Last week saw a lot of journalists in Sarajevo for the 20th anniversary of the start of the Bosnian war. They tended to emphasize the downside: persistent ethnic division and tension. Tim Judah, who has never stopped going to Bosnia, sees the glass as half full, or better.
This is especially true for the northeastern Bosnian town of Brčko and the surrounding “district” (population about 80,000), the object of many bad wartime jokes about the need for a humanitarian shipment of vowels. It was the site of terrible atrocities at the beginning of the war and much skirmishing nearby during it, due to its strategic position in the narrow corridor linking the two wings of what is now Republika Srpska (RS), the Serb-dominated 49% of Bosnia and Herzegovina’s territory.
Brčko was the hard nut that could not be cracked at Dayton, so it became the subject of a post-war arbitration process and American-led “supervision,” which provided decisions on issues the local politicians found too difficult and ensured more inclusive power-sharing arrangements than they would have concluded on their own. A U.S.-led arbitral tribunal decided in 1999 that Brčko would belong to both the RS and the Federation, which controls the other 51% of Bosnia’s territory. This really meant it belonged to neither. International supervision has gradually eased off, and later this spring the assembled powers that still guide the Dayton peace process (the Peace Implementation Council) will consider whether to end it. They likely will keep in place the arbitral tribunal, which decides the larger strategic questions concerning Brčko’s status (now formalized in the Bosnian constitution).
Things are far from perfect in Brčko–I am told it is still governed under an ethnic “key” that gets down to the level of interns and even its hotels sport ethnic identity–but its children go to more integrated schools than in the rest of Bosnia and power is shared in a way that each of the three ethnic groups seems to accept. The place has gone from the nut that couldn’t be cracked to the glue that holds Bosnia together. The RS cannot hope to leave Bosnia unless it controls Brčko. Federation control would spell the end of RS. Brčko District has to remain distinct.
This makes the end of supervision a more delicate moment than would otherwise be the case. The European Union, some of whose more powerful members are anxious to get rid not only of Brčko supervision but also the High Representative who oversees Dayton implementation, would be wise to take notice. The EU still has troops stationed in Bosnia but spread around the country in militarily insignificant contingents. Better to concentrate them in Brčko, thus signaling to both Bosniaks (Bosnia’s Muslims) and Serbs that no effort to “take” Brčko will be tolerated. Such a move might also satisfy Turkey, which supplies a good number of the troops and has hesitated to end Brčko supervision.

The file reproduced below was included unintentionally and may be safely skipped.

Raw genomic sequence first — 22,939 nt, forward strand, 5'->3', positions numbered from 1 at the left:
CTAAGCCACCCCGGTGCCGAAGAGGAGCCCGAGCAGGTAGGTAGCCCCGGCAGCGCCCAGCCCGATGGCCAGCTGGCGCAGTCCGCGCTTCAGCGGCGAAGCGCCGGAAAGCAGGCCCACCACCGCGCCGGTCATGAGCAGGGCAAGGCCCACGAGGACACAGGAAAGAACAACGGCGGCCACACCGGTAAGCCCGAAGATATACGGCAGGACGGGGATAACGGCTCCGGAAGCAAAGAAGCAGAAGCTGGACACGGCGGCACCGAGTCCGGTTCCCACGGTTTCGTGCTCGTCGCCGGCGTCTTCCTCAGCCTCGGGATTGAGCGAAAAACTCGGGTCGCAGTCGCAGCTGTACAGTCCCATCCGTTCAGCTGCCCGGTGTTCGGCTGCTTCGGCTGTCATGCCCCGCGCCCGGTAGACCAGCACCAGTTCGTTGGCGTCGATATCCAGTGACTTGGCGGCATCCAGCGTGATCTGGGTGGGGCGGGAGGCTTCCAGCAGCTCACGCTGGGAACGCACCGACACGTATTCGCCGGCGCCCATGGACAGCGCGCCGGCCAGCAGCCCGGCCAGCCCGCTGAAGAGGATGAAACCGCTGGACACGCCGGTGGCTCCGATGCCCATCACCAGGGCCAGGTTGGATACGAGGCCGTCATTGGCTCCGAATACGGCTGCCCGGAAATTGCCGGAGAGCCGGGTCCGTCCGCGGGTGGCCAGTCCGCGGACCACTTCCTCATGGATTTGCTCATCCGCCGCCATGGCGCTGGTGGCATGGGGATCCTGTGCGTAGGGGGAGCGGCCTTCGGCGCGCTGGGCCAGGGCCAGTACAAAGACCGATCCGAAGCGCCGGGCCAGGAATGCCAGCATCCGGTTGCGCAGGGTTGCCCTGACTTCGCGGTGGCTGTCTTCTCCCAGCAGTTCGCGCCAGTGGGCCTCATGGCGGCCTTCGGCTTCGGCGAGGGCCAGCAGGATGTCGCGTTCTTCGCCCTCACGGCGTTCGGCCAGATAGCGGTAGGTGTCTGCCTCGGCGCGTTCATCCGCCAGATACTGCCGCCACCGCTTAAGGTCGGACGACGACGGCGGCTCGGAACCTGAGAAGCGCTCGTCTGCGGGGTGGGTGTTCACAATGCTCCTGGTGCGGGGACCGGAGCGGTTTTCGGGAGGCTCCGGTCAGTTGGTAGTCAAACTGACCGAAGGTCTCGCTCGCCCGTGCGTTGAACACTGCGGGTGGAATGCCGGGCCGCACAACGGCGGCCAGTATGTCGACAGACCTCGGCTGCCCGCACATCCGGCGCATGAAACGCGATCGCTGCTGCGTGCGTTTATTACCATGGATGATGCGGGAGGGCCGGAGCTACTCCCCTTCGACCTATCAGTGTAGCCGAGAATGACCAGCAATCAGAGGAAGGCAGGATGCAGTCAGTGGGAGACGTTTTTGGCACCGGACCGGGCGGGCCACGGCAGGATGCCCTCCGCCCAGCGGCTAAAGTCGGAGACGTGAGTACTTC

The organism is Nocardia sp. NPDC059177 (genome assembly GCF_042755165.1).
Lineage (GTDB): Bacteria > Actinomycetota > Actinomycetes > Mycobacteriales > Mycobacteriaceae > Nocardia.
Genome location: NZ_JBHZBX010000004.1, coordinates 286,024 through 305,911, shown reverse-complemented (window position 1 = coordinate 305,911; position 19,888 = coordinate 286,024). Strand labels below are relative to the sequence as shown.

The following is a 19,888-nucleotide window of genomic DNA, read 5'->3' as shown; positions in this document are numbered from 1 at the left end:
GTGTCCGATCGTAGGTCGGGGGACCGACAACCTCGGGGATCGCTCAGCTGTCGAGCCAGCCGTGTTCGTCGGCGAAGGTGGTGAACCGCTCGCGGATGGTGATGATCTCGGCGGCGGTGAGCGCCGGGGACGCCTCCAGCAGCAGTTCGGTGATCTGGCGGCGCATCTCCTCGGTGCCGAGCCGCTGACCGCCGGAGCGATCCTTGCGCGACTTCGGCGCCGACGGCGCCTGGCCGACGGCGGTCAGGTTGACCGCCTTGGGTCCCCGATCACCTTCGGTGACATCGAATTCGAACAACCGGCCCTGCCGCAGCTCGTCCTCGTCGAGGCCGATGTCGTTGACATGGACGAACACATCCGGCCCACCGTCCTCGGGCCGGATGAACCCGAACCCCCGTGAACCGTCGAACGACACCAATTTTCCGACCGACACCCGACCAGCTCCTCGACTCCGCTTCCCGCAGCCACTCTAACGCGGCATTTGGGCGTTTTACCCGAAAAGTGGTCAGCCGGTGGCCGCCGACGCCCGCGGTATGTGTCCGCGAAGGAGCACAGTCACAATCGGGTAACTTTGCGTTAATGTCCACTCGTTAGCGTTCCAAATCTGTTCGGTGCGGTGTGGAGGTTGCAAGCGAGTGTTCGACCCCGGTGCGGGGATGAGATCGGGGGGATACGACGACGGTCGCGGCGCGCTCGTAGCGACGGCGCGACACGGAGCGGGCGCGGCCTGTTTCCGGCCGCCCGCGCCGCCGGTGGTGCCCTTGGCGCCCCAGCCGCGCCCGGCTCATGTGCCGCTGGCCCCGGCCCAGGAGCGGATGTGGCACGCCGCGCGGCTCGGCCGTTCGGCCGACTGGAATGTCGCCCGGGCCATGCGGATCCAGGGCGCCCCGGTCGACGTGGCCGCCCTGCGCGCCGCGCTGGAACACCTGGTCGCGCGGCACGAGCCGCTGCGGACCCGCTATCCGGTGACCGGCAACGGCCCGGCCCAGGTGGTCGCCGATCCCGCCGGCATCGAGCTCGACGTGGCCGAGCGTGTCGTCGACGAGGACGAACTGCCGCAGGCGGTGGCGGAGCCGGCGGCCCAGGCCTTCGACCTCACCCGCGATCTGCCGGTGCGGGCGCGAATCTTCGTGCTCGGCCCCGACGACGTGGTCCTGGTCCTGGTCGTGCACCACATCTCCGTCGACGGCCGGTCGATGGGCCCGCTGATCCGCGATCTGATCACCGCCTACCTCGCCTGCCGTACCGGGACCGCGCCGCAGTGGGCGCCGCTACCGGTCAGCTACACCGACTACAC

Some will argue that no one is prepared to start a war, so why is EUFOR (the European force) needed at all? Certainly neither Croatia nor Serbia, the neighbors most inclined towards war in the 1990s, is interested in blotting their EU copybook by trying to gain territory in Bosnia. Milorad Dodik, the RS president, wants independence and says so repeatedly, but Serbia won’t back him. He can gain more by cooperation with the EU on membership than he can by going to war. Zagreb is disinclined to support Bosnian Croat pretensions, since Croatia is scheduled for EU membership next year.
The Bosniaks, so unprepared for war in 1992, are another question. It should not be assumed that they will be as passive as they were 20 years ago. A serious Dodik move toward de jure independence would provoke some Bosniaks to violence. Taking and holding Brčko would be vital to prevent RS from leaving Bosnia.
If the EU wants the Americans and the Bosnians to take it seriously, it will concentrate its remaining forces in Brčko District, signaling to all concerned that Bosnia will not be allowed to fall apart, or fall into conflict. The move would also help convince the Americans that the Europeans know what they are doing. We’ve all learned to do without the vowels. Brčko needs EU forces.